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How much sugar is bad for us? Does the form of sugar (for example, added sugar in some fruit juices, glucose found in fruit, or fructose found in some vegetables) matter? The health impact of sugars—which also include sucrose, maltose, and lactose—is something consumers and healthcare professionals have been talking about for a long time. For Diabetes Canada, this is an important issue, given evidence about the negative effects added sugars have on people at risk of or living with type 2 diabetes.

For Dr. John Sievenpiper, a 50-year-old physician and scientist based in Toronto, it is a question he is determined to answer—and one he has dedicated much of his research to finding out. “My undergraduate degree is in nutrition but I really fell in love with research during my graduate training, where I focused mostly on diabetes and blood sugar control,” he says. “Now I study different types of sugars and counsel patients on diet-linked health problems such as obesity, diabetes, and heart disease.”

With a passion for all things food- and diabetes-related, Sievenpiper played a key part in helping update the nutrition chapter of the Diabetes Canada 2018 Clinical Practice Guidelines for the Prevention and Management of Diabetes in Canada (Guidelines)—a series of recommendations, based on the latest research, that help physicians and other healthcare providers provide the best care to their patients. He is co-leading the committee that will revise that information for the next version of the Guidelines.

“Early on, I had an interest in developing guidelines to see how the work we’re doing as researchers is having an impact on patients at the bedside,” says Sievenpiper. “With the Guidelines, it used to be about quantity— ‘low fat,’ ‘high carb,’ ‘high protein,’ etc. Now we’re focusing more on food and dietary pattern-based approaches, such as vegetarian or Mediterranean diets.”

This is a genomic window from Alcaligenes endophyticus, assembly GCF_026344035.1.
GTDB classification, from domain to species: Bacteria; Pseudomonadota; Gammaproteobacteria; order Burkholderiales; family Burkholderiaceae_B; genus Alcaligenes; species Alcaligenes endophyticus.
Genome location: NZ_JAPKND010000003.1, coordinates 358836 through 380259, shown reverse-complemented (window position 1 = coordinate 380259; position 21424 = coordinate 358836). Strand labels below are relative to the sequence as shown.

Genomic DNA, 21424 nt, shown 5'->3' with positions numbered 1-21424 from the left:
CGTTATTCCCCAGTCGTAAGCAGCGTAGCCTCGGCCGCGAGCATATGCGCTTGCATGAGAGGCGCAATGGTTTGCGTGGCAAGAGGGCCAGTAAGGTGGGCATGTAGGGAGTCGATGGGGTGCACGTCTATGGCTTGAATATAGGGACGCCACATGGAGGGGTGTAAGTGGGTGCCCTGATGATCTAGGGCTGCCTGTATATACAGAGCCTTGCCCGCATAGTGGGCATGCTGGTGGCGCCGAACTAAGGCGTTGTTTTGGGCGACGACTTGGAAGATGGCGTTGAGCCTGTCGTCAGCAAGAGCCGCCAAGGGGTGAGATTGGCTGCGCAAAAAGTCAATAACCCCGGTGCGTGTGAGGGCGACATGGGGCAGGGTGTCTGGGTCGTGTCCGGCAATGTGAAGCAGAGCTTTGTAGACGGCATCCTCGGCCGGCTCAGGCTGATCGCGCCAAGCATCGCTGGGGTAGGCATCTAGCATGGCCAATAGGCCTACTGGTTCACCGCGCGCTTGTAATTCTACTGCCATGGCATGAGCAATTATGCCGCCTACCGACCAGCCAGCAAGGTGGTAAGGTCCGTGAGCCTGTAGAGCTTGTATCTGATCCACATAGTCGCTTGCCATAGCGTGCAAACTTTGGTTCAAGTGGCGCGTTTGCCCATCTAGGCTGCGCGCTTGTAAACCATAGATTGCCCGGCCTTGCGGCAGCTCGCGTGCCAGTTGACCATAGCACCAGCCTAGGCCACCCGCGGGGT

In his latest study, funded by Diabetes Canada, Sievenpiper is looking at how major sources of sugars found in food, in particular those containing fructose (a commonly used sugar), affect an individual’s risk factors for developing heart disease or diabetes, such as weight, blood glucose (sugar), blood pressure, and blood lipids (fats). While concerns about sugar-sweetened beverages in people with diabetes seem to be warranted, early study results show that the effect of other major food sources of sugars (such as cereals, yogurt, and fruit) is less clear.

You can’t define healthy foods by a single nutrient like sugar. It’s also about the overall diet we consume and the lifestyle we live.

Sievenpiper is trying to determine whether the form of sugar matters and whether any adverse effects relate more to excess calories than to the sugars themselves.

“There is a misconception out there that all sources of dietary sugars are the cause of diabetes,” he says. “While we certainly shouldn’t over-consume sugars, we have to start talking about healthy foods as opposed to specific nutrients.”